Negligence is careless behavior that can cause harm to someone. In and of itself, carelessness is neither a crime nor even a potential basis for a lawsuit. It becomes a legal problem for the negligent person when someone is injured and suffers damages as a result of that negligence. California's statute of limitations for negligent behavior depends on the type of damage that the injured person suffered.
What Is Negligence?
Just like parents tell kids to behave themselves, the legal system requires that a person's conduct live up to a standard of care. If conduct falls below that standard, a person is termed negligent and liable for any damages caused by the negligence.
Negligence without resulting injury cannot be the subject of a lawsuit. For example, you are negligent if you leave your best shoes outside in the rain, but nobody can sue you for it. But if negligence causes damage to other people, they can sue.
In order to constitute legal negligence, four different components, or elements, must be proved. They are:
The duty to use reasonable care is the legal standard for most people. Anyone driving a car, for example, has a duty to use reasonable care while doing so. If one fails at that duty, it is called a breach. The driver breaches the duty of driving with reasonable care by running a red light.
Causation means that the breach of duty caused injuries. If the driver hit a child in the crosswalk because of running the red light, causation is established. Damages means that the injured child had expenses and losses from getting hit. These can include pain and suffering.
What Is a Statute of Limitations?
A statute of limitations is a law that tells you how much time a party has to commence legal action after a specific incident. There are criminal statutes of limitations that set the time limit for a prosecutor to charge someone with a crime, and there are also statutes of limitations for bringing civil lawsuits.
Statutes of limitation (SOL) are not enacted in order to let someone off the hook as time passes. Rather, limitation periods are intended to push people to act promptly when they are filing a lawsuit. Evidence is fresher and more readily available and witness memories are stronger close to the time of the accident or occurrence.
What SOL Applies to Damages from Negligence?
When one person's negligence injures another person or her property, it can be the subject of a lawsuit. Since there is not a negligence statute of limitations in California, what limitation period applies when someone sues for damages from negligent behavior? How long does a victim of negligence have to sue?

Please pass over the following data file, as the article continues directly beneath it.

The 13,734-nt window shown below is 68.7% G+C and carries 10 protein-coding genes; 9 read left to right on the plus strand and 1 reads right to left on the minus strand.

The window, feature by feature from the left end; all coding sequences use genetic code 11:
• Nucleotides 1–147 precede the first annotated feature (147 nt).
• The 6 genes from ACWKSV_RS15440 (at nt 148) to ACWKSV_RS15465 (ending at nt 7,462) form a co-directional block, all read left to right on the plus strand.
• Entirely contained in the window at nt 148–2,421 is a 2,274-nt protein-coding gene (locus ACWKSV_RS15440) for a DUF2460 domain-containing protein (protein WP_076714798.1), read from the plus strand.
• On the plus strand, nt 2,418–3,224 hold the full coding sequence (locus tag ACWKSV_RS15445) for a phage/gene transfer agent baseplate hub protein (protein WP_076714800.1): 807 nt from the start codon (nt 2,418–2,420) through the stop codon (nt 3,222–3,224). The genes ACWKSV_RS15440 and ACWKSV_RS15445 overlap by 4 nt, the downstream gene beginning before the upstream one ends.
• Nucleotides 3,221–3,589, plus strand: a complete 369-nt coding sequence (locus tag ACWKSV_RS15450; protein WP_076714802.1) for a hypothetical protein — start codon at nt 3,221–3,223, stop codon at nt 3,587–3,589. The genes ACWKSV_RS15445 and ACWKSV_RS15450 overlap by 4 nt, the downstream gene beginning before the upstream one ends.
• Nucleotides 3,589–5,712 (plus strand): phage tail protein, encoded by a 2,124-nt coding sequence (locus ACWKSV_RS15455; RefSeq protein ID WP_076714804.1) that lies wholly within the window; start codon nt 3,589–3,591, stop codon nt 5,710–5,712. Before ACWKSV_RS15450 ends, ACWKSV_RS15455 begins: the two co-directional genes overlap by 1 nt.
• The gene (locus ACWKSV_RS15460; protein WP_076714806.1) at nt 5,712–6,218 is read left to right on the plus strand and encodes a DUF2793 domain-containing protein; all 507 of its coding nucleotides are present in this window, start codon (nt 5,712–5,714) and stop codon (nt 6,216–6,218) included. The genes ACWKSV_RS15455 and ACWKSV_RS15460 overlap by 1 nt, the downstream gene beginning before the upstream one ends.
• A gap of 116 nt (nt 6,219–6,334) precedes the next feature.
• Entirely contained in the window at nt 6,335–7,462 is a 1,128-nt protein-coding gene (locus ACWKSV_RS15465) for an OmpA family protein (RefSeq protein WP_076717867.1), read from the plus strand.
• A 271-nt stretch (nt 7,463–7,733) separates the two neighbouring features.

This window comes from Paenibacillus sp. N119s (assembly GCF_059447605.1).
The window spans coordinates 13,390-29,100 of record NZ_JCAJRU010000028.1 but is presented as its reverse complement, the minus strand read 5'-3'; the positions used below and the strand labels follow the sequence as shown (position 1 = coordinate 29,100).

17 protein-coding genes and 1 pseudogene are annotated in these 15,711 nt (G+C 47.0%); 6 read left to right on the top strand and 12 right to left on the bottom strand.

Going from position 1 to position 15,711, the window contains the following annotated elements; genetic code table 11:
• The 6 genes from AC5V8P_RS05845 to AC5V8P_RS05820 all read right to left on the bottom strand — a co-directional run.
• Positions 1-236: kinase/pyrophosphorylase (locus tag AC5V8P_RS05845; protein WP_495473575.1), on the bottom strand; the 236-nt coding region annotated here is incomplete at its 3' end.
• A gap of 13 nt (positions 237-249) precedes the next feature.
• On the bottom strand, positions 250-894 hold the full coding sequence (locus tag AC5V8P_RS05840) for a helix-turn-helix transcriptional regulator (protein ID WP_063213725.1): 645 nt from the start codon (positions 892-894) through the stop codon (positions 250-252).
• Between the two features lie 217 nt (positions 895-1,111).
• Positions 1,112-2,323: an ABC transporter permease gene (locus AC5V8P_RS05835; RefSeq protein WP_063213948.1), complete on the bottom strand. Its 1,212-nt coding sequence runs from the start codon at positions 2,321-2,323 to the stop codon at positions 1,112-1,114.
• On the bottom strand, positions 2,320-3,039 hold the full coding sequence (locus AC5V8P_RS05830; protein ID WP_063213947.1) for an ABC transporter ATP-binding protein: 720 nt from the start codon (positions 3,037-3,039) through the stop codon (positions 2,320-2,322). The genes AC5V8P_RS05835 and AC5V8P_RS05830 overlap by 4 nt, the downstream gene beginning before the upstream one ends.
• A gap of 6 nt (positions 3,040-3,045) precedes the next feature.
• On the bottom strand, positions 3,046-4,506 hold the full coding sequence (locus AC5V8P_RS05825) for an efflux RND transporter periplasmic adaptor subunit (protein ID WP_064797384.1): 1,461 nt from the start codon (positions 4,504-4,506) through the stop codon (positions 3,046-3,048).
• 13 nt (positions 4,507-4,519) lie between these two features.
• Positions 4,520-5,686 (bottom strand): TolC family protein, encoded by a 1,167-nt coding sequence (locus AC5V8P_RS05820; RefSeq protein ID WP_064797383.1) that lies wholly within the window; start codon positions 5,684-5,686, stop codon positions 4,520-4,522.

The limitation period for bringing suit depends on the type of damages suffered. Consider negligence while driving an automobile, which can cause a variety of different types of damages.
Read More: California Negligence Law: The Elements of Negligence
Statute of Limitations for Property Damage
Think of an automobile accident. A speeding car can hit another car or motorcycle and dent, damage or destroy it. That is called property damage. Property damage includes real property, or land a person owns, and personal property, or items a person owns.
The California statute of limitations for property damage is three years. A suit for property damages must be filed within three years of the accident causing that damage.
Statute of Limitations for Personal Injury
A speeding car may also hit a person, causing personal injury damages. Even when the car hits another car, it can cause personal injury damages if the driver or a passenger in the vehicle is injured. Damages from personal injury can include medical bills, lost wages, pain and suffering, and even wrongful death.
The statute of limitations for personal injury damages is usually two years from the date of the injury. However, if the negligence is that of a medical provider, the medical malpractice statute of limitations applies. That statute is one year from the date of discovery of the malpractice, or three years from the injury. There are also shorter limitation periods if the alleged wrongdoing is by a government agency.
Teo Spengler earned a JD from U.C. Berkeley Law School. As an Assistant Attorney General in Juneau, she practiced before the Alaska Supreme Court and the U.S. Supreme Court before opening a plaintiff's personal injury practice in San Francisco. She holds both an MA and an MFA in English/writing and enjoys writing legal blogs and articles. Her work has appeared in numerous online publications including USA Today, Legal Zoom, eHow Business, Livestrong, SF Gate, Go Banking Rates, Arizona Central, Houston Chronicle, Navy Federal Credit Union, Pearson, Quicken.com, TurboTax.com, and numerous attorney websites. Spengler splits her time between the French Basque Country and Northern California.